Those noticing the rating and are already halfway out the door in hopes of seeing something salacious and scandalous–take a seat. There is nothing here that can be considered more objectionable than anything that appears in a token R-rated movie: some bad language, a fleeting glimpse of male-female sex, non-explicit verbal sexual references and innuendo. The restrictive rating seems more a reaction to the orientation of those references: the focal character is gay teen Howie (Paul Franklin Dano), and the film’s key relationship is the chaste friendship between him and Big John (Brian Cox), a pedophile.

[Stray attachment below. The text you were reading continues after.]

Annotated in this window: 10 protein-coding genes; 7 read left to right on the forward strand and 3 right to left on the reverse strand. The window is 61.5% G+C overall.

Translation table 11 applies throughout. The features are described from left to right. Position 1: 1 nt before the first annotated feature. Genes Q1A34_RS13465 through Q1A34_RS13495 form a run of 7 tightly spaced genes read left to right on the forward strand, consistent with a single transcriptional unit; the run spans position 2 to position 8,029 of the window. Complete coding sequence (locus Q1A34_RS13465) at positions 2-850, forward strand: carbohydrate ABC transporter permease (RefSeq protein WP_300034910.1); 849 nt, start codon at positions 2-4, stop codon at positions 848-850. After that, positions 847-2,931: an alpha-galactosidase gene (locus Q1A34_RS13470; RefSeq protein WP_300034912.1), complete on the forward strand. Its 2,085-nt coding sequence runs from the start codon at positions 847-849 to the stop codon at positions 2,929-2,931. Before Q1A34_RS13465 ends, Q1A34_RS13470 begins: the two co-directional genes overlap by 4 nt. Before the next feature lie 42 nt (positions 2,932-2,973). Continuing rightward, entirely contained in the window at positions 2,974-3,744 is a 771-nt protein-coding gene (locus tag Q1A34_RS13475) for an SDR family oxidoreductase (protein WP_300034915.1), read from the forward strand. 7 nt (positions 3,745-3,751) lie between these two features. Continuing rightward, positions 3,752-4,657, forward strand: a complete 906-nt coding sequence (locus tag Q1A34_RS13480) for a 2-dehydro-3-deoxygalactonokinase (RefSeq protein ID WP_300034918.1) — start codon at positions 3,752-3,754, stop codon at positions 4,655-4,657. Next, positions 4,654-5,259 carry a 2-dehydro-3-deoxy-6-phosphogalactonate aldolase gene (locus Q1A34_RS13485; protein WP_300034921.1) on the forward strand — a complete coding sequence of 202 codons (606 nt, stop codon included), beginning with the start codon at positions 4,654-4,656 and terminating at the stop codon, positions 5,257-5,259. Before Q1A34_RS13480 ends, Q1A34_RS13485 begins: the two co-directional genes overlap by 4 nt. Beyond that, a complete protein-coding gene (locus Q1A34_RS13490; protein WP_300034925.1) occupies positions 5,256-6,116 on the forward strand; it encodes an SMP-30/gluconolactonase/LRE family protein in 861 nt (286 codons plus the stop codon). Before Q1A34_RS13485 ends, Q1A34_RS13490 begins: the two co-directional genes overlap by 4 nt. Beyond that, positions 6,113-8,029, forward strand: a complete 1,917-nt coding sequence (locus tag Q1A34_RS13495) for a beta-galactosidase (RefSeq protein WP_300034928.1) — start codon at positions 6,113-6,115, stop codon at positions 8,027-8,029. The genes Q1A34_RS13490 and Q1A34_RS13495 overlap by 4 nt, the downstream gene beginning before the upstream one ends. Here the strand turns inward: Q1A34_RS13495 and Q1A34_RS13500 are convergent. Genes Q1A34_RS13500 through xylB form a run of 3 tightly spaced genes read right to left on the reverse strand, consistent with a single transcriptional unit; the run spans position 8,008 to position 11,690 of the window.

The performances in Michæl Cuesta’s film are dead-on; Cox has deservedly earned many kudos for his tightrope walk of a performance: creepy yet oddly sympathetic and charming–which just ups the creepy factor. Just as good is Dano as the troubled Howie, as is an all-too-briefly seen Billy Kay as Gary, Howie’s bad boy best friend and unrequited crush. But providing too much of a distraction from these intriguing Howie-John and Howie-Gary relationships is the conventionally strained one between Howie and his father (Bruce Altman), who has a most uninvolving subplot involving his shady business practices. The plot threads that do work are involving, but given how they stop rather than come to a natural end, L.I.E.–which stands for “Long Island Expressway”–ultimately offer little satisfaction outside of the strong performances.